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A Win for Pepper-Sprayed Protesters? Santa Monica College Board Puts Controversial Tuition Pilot Program on Hold

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The board for Santa Monica College decided to put plans for a controversial summer tuition program on hold during an emergency meeting today. This comes less than a week after students were pepper-sprayed when they tried to show up to a board meeting to protest the new program.

The pilot program, originally approved in March, was supposed to offer "self-funded" classes this summer at the college's "actual cost" of $180 per credit unit. That's a big hike from the state-subsidized classes that cost $46 per credit unit, explains City News Service.

The president said offering certain classes "at rate" would be a good way to offer classes the school couldn't otherwise afford. But protesters complained it created a two-tiered education system for those who could afford to pay the extra tuition and those who couldn't.

The state seemed to agree that the proposal could be legally iffy, and California Community Colleges Chancellor Jack Scott asked SMC President Chui Tsang to consider postponing the implementation of the two-tiered tuition system this week.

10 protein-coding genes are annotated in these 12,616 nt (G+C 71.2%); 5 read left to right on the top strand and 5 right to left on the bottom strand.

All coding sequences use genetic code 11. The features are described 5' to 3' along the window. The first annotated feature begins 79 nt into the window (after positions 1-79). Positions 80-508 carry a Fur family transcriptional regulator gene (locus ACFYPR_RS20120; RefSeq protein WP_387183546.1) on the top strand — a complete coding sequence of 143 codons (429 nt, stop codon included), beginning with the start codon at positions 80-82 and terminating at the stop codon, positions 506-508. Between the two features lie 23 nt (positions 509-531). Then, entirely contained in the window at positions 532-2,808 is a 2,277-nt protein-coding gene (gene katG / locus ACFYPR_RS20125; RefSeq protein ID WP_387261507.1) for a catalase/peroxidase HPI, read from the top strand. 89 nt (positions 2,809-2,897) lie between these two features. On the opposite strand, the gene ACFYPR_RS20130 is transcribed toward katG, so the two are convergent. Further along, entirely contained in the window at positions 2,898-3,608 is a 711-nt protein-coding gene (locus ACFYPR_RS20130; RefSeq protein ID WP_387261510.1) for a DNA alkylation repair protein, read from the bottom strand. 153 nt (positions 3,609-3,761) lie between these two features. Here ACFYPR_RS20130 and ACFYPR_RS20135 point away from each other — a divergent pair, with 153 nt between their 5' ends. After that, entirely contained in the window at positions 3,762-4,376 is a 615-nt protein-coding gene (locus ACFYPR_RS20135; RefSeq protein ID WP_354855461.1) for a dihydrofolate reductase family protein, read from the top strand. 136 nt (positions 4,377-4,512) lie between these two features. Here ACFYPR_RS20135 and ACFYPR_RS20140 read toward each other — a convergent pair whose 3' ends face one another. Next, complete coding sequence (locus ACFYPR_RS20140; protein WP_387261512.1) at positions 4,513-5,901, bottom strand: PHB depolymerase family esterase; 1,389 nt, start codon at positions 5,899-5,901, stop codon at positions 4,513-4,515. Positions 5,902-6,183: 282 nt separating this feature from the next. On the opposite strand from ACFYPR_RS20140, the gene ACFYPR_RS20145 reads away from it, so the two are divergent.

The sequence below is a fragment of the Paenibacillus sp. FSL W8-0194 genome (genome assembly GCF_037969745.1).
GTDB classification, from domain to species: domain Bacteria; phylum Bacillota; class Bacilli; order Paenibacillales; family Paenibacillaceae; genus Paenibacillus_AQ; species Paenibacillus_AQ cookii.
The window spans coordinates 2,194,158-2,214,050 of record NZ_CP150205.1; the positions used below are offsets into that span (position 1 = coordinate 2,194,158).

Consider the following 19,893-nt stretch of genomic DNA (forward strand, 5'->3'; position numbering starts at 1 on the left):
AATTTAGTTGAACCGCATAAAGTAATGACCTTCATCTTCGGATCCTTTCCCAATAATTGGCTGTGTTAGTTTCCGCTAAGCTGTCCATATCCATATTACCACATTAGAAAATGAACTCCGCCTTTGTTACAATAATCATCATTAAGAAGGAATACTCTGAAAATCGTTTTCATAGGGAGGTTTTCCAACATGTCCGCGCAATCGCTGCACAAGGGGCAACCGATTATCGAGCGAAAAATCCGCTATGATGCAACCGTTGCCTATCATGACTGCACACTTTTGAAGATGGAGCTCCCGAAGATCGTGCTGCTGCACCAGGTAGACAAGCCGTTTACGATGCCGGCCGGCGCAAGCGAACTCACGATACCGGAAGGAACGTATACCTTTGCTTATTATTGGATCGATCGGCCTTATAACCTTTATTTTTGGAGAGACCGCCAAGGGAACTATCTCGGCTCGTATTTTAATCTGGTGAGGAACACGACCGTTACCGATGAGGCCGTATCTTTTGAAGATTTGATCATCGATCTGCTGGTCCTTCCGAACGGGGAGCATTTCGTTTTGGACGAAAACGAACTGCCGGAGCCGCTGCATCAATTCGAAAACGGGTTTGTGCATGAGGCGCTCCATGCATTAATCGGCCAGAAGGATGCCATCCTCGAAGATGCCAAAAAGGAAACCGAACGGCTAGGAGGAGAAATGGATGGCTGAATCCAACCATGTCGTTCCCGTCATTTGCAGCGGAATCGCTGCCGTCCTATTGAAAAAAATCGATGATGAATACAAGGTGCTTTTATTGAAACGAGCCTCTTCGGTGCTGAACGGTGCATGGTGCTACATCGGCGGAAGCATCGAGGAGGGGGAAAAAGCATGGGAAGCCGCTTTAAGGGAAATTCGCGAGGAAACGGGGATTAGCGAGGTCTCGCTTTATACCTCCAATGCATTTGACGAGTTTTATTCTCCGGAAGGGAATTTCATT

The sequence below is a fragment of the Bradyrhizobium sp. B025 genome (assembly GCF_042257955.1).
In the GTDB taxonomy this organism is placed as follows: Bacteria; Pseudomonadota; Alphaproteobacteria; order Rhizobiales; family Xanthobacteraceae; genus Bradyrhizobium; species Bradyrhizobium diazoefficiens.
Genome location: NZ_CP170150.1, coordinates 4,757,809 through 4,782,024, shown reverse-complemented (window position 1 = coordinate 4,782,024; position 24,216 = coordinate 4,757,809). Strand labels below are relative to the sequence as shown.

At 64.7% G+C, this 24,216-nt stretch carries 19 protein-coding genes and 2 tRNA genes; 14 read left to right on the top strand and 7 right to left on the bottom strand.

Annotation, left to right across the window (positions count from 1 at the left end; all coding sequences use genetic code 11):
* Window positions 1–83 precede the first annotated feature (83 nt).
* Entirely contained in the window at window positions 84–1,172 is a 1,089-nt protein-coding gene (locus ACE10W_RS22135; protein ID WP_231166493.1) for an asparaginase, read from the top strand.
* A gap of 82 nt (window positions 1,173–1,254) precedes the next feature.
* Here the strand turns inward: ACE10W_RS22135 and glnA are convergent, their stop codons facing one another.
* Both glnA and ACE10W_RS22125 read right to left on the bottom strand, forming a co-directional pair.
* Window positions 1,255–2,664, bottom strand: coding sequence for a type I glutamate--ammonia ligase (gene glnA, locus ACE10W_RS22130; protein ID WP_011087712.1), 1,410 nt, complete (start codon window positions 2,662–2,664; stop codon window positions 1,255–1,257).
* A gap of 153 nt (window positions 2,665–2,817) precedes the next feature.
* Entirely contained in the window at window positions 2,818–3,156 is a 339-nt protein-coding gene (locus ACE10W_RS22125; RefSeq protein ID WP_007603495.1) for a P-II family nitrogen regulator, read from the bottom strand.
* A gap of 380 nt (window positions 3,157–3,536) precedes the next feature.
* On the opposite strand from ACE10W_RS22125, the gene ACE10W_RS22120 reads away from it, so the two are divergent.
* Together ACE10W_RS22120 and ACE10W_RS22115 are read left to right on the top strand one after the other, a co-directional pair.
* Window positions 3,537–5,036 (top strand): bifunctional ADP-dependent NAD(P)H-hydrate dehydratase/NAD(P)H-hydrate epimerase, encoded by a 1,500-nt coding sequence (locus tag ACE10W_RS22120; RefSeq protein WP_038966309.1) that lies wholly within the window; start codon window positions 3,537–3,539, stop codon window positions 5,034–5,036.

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Is this a win for the protesters? Some students think so. One of them told CNS that the program wouldn't have gotten a second look if it weren't for all the attention it got after protesters were pepper-sprayed: "Without the actions that happened on Tuesday, this would not be happening here,'' he said. "We wouldn't have gotten the media coverage..."

Students Pepper-Sprayed by Campus Police at Santa Monica College
Santa Monica College President Defends Pepper-Spraying Students to 'Preserve Public and Personal Safety'
Post-Pepper Spray: Santa Monica College Ordered to Defer Controversial Rate Program